by Keli Gwyn
Do you smile when you receive an honest-to-goodness handwritten letter delivered by snail mail? Although that happens less and less in these days of email, texts and instant messages, nothing makes my day like finding a card or note from a friend in my mailbox.
In the early days of California when my story featured in A Cup of Christmas Cheer: Volume 3, Heartwarming Tales of Christmas Past takes place, mail from back home was a rarity. The arrival of a letter was often cause for celebration.
Soon after I moved to the Sierra Foothills’ town of Placerville, I learned about a mail carrier who had made a difference in many people’s lives. John “Snowshoe” Thompson heard that the U. S. Postal Service was seeking someone to take mail over the mountains during the winter months and applied for the position.
This rugged Norwegian-American got the job. Snowshoe Thompson, as he was called, strapped a pair of handmade twelve-foot wooden skis on his feet and set off from Placerville to Genoa, Nevada. He could make the ninety-mile trek in three days.
I’ve lived in Placerville over twenty years and have driven by my town’s monuments to Showshoe Thompson hundreds of time. I’ve seen his skis on display in our county’s historical museum and heard tales about his travels.
However, it wasn’t until a trip to Genoa, Nevada in the summer of 2013 that I became fascinated by this local legend. I visited Thompson’s gravesite and spent a delightful hour in the Genoa Courthouse Museum, which is home to an enlightening display honoring this famous mailman.
When Thompson set off from Placerville, he would heft a sixty- to one-hundred-pound mail sack on his back. The only personal items he took, other than food, were matches and his Bible.
Thompson delivered letters, magazines and newspapers, but that wasn’t all. On several occasions, he carried much-needed medicine. He would purchase items in Placerville at the request of people in Genoa, such as sewing needles, a glass chimney for a lantern and a fiddle string, and deliver them to grateful recipients.
For twenty winters, beginning in 1856, Thompson made two to four trips a month. Although he was hired by the Postal Service, he never received any wages. The only money he earned was the one-dollar-per-item fee he was allowed to charge for his labor. There were some who couldn’t afford to pay him, but that didn’t keep Thompson from delivering their letters or packages.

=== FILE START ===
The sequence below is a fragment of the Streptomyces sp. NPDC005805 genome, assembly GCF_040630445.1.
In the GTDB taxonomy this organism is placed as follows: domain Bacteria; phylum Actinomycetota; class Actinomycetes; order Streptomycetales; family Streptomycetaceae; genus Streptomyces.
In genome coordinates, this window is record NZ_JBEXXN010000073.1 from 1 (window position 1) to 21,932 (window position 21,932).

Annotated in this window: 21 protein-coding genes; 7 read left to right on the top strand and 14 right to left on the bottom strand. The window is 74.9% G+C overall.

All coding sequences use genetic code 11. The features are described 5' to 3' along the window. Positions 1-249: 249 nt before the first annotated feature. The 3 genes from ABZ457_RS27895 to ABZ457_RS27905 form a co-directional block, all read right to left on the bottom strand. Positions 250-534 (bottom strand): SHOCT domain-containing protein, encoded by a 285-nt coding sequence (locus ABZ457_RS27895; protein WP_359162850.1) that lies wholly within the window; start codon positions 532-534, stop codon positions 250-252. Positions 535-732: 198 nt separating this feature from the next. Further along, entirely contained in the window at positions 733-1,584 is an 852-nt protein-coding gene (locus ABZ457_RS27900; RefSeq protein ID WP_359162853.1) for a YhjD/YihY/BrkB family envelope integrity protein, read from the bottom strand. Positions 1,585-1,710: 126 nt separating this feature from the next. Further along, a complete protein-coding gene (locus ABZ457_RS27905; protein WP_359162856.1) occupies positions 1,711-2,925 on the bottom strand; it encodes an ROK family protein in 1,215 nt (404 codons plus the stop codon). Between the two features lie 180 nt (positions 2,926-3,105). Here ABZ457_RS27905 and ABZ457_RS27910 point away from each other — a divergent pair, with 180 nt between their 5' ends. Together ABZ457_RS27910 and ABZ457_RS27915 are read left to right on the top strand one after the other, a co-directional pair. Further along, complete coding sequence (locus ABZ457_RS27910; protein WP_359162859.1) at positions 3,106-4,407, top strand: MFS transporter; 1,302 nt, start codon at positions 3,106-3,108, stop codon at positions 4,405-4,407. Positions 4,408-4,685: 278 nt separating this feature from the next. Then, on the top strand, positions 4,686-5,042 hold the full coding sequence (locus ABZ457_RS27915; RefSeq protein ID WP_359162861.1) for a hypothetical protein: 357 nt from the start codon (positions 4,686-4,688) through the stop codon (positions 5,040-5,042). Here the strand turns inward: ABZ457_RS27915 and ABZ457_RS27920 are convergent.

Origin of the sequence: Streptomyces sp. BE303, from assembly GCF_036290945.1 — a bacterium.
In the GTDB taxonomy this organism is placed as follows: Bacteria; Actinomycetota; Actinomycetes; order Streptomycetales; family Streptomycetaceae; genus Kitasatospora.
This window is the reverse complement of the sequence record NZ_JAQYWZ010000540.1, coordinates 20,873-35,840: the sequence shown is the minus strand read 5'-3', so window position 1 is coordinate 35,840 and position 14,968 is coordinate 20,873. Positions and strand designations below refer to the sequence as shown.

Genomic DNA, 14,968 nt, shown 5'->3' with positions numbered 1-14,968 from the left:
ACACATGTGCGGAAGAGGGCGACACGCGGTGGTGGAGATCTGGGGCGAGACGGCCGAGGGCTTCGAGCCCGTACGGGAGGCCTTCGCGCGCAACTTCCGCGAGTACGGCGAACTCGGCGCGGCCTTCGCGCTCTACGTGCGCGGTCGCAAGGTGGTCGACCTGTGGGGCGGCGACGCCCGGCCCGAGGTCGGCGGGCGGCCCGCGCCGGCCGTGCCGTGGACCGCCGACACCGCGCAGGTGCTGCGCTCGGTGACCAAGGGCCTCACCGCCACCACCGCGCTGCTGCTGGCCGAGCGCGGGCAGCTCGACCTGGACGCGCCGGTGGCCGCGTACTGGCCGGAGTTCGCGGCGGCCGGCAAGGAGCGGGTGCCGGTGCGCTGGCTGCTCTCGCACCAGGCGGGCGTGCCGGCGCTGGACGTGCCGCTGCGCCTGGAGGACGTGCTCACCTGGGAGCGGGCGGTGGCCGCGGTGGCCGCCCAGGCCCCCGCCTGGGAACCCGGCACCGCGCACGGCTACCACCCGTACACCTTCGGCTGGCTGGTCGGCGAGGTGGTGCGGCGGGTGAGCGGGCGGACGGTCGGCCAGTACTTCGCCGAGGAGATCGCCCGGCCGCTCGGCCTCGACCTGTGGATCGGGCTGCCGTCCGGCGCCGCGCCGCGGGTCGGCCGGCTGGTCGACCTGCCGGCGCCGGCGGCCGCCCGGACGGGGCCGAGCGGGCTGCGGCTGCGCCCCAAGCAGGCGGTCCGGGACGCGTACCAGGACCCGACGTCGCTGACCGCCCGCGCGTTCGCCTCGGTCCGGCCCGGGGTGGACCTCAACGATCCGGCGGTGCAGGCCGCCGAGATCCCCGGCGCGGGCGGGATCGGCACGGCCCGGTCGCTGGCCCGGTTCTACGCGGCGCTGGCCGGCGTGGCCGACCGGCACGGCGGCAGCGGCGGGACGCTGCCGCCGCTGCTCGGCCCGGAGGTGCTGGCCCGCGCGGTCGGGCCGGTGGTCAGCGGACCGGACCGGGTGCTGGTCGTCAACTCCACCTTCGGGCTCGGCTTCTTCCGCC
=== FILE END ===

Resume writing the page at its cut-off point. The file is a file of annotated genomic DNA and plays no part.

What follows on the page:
One year Thompson was asked to vary his route. The winter of 1866-67 was the worst on record, leaving the mining town of Meadow Lake high in the Sierra buried beneath up to thirty feet of snow. Thompson was asked to take mail to the isolated town.
When I set out to write my story, “A Father’s Gift,” I wanted to showcase Snowshoe Thompson. This remarkable man exemplified a generous, godly nature.
I set my story in Meadow Lake during that record-breaking winter. The main character receives an unexpected package delivered by a much-loved mail carrier: Snowshoe Thompson.
While my character’s story ended happily, Thompson’s did not. In May of 1876, at the age of forty-nine, he died of appendicitis that developed into pneumonia. Because he had never signed a contract with the Postal Service, when he went to Washington D.C. to attempt to receive his back pay, his claim was denied. When the Smithsonian Institute created an exhibit chronicling the history of the Postal Service in the 1990s, they failed to include Thompson for the same reason.
Although Snowshoe Thompson didn’t receive payment or official recognition in his lifetime or even posthumously, he left quite a legacy. Monuments to this beloved legend abound throughout the Sierras and beyond. Whenever I see one, I’m inspired by this kind soul who put the needs of his fellow man above his own.
|Snowshoe Thompson mural in downtown Placerville, California|
When Keli's fingers aren't hovering over the keyboard of her newfangled laptop, she enjoys strolling past stately Victorian houses in her historic town, burying her nose in reference books as she unearths interesting facts to include in her stories and interacting with other romance readers. Her favorite places to visit are her fictional worlds, historical museums and other Gold Rush-era towns.